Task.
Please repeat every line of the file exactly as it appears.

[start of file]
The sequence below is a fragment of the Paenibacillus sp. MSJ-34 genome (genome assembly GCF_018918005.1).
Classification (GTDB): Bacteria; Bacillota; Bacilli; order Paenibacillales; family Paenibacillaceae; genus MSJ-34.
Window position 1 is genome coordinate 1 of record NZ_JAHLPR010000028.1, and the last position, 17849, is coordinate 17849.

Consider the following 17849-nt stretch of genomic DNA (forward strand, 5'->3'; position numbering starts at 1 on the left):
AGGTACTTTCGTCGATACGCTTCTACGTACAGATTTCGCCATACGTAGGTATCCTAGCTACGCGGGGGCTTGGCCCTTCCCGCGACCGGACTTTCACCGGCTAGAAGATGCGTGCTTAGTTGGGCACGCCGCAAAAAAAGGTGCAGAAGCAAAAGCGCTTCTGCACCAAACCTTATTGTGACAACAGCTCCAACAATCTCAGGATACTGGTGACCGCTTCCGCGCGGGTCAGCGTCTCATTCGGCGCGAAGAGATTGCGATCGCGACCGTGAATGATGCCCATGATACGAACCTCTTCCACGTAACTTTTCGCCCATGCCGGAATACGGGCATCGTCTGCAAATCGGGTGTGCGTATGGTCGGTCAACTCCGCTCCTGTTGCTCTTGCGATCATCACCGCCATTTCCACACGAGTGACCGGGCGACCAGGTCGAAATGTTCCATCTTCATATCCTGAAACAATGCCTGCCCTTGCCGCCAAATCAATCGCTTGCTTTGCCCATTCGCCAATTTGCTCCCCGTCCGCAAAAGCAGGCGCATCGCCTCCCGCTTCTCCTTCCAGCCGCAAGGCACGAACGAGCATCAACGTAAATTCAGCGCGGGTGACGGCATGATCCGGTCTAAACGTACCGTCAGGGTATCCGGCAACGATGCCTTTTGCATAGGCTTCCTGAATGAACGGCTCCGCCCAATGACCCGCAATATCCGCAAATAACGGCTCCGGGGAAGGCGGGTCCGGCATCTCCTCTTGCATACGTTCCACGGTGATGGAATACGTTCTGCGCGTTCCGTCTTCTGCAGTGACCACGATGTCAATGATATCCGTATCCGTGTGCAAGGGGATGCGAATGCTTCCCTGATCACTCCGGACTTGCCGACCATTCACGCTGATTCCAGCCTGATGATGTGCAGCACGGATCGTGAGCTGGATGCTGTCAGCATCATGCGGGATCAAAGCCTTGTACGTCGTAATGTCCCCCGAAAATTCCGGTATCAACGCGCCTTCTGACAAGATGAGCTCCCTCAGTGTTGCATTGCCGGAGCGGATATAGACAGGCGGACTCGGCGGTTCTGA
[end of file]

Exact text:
The sequence below is a fragment of the Paenibacillus sp. MSJ-34 genome (genome assembly GCF_018918005.1).
Classification (GTDB): Bacteria; Bacillota; Bacilli; order Paenibacillales; family Paenibacillaceae; genus MSJ-34.
Window position 1 is genome coordinate 1 of record NZ_JAHLPR010000028.1, and the last position, 17849, is coordinate 17849.

Consider the following 17849-nt stretch of genomic DNA (forward strand, 5'->3'; position numbering starts at 1 on the left):
AGGTACTTTCGTCGATACGCTTCTACGTACAGATTTCGCCATACGTAGGTATCCTAGCTACGCGGGGGCTTGGCCCTTCCCGCGACCGGACTTTCACCGGCTAGAAGATGCGTGCTTAGTTGGGCACGCCGCAAAAAAAGGTGCAGAAGCAAAAGCGCTTCTGCACCAAACCTTATTGTGACAACAGCTCCAACAATCTCAGGATACTGGTGACCGCTTCCGCGCGGGTCAGCGTCTCATTCGGCGCGAAGAGATTGCGATCGCGACCGTGAATGATGCCCATGATACGAACCTCTTCCACGTAACTTTTCGCCCATGCCGGAATACGGGCATCGTCTGCAAATCGGGTGTGCGTATGGTCGGTCAACTCCGCTCCTGTTGCTCTTGCGATCATCACCGCCATTTCCACACGAGTGACCGGGCGACCAGGTCGAAATGTTCCATCTTCATATCCTGAAACAATGCCTGCCCTTGCCGCCAAATCAATCGCTTGCTTTGCCCATTCGCCAATTTGCTCCCCGTCCGCAAAAGCAGGCGCATCGCCTCCCGCTTCTCCTTCCAGCCGCAAGGCACGAACGAGCATCAACGTAAATTCAGCGCGGGTGACGGCATGATCCGGTCTAAACGTACCGTCAGGGTATCCGGCAACGATGCCTTTTGCATAGGCTTCCTGAATGAACGGCTCCGCCCAATGACCCGCAATATCCGCAAATAACGGCTCCGGGGAAGGCGGGTCCGGCATCTCCTCTTGCATACGTTCCACGGTGATGGAATACGTTCTGCGCGTTCCGTCTTCTGCAGTGACCACGATGTCAATGATATCCGTATCCGTGTGCAAGGGGATGCGAATGCTTCCCTGATCACTCCGGACTTGCCGACCATTCACGCTGATTCCAGCCTGATGATGTGCAGCACGGATCGTGAGCTGGATGCTGTCAGCATCATGCGGGATCAAAGCCTTGTACGTCGTAATGTCCCCCGAAAATTCCGGTATCAACGCGCCTTCTGACAAGATGAGCTCCCTCAGTGTTGCATTGCCGGAGCGGATATAGACAGGCGGACTCGGCGGTTCTGA